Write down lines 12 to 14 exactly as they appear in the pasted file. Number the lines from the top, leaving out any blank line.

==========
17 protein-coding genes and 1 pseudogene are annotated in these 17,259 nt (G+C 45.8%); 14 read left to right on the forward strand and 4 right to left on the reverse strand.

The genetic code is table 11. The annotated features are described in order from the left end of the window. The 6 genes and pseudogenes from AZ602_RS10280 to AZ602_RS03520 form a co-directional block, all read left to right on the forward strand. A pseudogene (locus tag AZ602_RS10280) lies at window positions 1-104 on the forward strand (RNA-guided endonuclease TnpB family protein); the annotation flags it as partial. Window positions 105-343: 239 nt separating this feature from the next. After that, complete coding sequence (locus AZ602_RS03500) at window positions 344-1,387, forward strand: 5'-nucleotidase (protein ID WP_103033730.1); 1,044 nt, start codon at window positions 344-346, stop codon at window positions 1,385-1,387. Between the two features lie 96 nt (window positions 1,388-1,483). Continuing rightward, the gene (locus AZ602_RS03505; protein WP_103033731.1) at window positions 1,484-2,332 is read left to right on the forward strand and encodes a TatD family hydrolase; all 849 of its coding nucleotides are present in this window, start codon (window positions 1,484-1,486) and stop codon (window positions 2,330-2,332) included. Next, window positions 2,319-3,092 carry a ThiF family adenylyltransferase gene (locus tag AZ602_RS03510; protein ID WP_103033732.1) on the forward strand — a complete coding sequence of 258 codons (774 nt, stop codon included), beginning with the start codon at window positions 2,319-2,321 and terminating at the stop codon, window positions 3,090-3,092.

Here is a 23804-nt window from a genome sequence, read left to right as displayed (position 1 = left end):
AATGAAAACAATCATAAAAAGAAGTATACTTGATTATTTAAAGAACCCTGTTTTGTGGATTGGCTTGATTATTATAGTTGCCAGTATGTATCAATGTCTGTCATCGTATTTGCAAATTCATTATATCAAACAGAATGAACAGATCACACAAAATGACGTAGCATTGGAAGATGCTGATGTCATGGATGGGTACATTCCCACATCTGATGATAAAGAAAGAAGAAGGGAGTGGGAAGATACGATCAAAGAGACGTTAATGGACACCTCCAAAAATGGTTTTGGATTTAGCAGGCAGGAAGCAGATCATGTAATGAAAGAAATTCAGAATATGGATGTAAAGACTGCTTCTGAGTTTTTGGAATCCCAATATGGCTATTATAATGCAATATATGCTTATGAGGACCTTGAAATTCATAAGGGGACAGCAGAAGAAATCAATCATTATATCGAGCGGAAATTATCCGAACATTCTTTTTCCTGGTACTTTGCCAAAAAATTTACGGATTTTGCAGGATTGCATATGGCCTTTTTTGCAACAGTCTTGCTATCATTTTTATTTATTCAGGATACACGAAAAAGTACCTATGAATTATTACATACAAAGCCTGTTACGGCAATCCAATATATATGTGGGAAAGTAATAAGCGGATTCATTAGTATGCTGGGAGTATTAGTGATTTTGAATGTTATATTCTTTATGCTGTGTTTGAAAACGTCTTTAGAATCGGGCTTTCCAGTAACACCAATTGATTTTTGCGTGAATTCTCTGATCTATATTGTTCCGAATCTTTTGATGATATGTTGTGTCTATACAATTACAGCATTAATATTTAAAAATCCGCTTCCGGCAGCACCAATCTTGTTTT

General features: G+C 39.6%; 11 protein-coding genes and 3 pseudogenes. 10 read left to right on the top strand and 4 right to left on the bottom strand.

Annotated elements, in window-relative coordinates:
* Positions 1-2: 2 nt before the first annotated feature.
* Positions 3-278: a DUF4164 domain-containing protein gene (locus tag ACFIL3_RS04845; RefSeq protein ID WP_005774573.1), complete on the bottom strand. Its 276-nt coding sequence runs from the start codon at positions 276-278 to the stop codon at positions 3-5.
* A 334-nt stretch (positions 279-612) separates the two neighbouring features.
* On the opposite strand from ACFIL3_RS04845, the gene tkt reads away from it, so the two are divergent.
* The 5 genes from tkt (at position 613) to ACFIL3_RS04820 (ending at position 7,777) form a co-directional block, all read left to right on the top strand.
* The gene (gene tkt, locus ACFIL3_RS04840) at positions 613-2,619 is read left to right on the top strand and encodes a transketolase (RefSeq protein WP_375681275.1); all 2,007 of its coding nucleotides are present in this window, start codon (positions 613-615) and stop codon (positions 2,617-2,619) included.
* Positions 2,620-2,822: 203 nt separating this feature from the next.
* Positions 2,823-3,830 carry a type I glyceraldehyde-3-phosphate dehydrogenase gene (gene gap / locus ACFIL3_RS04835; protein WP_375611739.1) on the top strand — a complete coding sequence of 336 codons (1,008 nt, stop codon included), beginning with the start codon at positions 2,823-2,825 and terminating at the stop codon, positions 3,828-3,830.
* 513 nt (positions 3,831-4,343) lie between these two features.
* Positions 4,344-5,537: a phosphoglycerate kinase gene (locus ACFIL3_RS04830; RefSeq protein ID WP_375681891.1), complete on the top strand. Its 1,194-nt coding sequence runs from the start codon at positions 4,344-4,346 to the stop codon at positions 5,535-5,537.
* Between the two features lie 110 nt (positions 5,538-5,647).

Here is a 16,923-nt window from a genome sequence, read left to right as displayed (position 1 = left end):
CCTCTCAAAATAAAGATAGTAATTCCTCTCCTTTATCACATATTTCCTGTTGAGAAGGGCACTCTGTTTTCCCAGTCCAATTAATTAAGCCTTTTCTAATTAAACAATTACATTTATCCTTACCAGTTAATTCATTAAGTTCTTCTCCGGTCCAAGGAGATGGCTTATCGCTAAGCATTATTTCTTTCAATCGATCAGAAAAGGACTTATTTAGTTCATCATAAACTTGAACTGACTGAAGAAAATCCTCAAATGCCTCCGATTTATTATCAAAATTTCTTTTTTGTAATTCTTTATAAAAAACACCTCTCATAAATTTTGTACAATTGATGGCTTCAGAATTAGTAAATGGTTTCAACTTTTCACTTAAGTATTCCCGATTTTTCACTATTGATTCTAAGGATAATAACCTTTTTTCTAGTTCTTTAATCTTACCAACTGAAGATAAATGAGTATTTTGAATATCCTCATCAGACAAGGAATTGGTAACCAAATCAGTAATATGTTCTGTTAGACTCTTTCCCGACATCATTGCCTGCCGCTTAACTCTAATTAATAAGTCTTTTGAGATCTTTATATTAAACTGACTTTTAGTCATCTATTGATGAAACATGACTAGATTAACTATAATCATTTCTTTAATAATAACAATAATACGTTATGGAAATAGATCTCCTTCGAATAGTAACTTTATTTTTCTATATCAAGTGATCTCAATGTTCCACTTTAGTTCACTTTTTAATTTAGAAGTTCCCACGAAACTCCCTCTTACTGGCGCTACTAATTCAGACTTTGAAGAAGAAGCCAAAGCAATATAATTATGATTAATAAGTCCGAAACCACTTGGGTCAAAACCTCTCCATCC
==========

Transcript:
* The gene (gene tkt, locus ACFIL3_RS04840) at positions 613-2,619 is read left to right on the top strand and encodes a transketolase (RefSeq protein WP_375681275.1); all 2,007 of its coding nucleotides are present in this window, start codon (positions 613-615) and stop codon (positions 2,617-2,619) included.
* Positions 2,620-2,822: 203 nt separating this feature from the next.
* Positions 2,823-3,830 carry a type I glyceraldehyde-3-phosphate dehydrogenase gene (gene gap / locus ACFIL3_RS04835; protein WP_375611739.1) on the top strand — a complete coding sequence of 336 codons (1,008 nt, stop codon included), beginning with the start codon at positions 2,823-2,825 and terminating at the stop codon, positions 3,828-3,830.